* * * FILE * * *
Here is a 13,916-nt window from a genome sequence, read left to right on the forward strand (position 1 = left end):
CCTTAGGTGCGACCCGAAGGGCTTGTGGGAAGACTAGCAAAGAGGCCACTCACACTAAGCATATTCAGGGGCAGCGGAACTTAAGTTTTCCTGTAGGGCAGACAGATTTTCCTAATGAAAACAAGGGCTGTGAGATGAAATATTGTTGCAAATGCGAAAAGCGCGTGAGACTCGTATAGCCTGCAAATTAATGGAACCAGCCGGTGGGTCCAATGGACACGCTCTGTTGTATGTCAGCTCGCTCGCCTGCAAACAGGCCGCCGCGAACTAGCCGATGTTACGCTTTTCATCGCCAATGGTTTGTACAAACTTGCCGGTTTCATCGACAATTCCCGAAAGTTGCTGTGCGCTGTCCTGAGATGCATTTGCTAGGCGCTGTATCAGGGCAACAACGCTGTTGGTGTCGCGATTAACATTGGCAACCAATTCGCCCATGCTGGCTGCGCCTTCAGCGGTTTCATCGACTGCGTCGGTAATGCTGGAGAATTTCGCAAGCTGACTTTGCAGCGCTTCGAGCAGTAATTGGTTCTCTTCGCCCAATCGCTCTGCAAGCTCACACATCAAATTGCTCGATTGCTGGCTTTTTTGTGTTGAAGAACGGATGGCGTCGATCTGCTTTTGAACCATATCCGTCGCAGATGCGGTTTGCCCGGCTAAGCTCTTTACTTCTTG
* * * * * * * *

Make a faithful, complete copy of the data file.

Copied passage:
Here is a 13,916-nt window from a genome sequence, read left to right on the forward strand (position 1 = left end):
CCTTAGGTGCGACCCGAAGGGCTTGTGGGAAGACTAGCAAAGAGGCCACTCACACTAAGCATATTCAGGGGCAGCGGAACTTAAGTTTTCCTGTAGGGCAGACAGATTTTCCTAATGAAAACAAGGGCTGTGAGATGAAATATTGTTGCAAATGCGAAAAGCGCGTGAGACTCGTATAGCCTGCAAATTAATGGAACCAGCCGGTGGGTCCAATGGACACGCTCTGTTGTATGTCAGCTCGCTCGCCTGCAAACAGGCCGCCGCGAACTAGCCGATGTTACGCTTTTCATCGCCAATGGTTTGTACAAACTTGCCGGTTTCATCGACAATTCCCGAAAGTTGCTGTGCGCTGTCCTGAGATGCATTTGCTAGGCGCTGTATCAGGGCAACAACGCTGTTGGTGTCGCGATTAACATTGGCAACCAATTCGCCCATGCTGGCTGCGCCTTCAGCGGTTTCATCGACTGCGTCGGTAATGCTGGAGAATTTCGCAAGCTGACTTTGCAGCGCTTCGAGCAGTAATTGGTTCTCTTCGCCCAATCGCTCTGCAAGCTCACACATCAAATTGCTCGATTGCTGGCTTTTTTGTGTTGAAGAACGGATGGCGTCGATCTGCTTTTGAACCATATCCGTCGCAGATGCGGTTTGCCCGGCTAAGCTCTTTACTTCTTG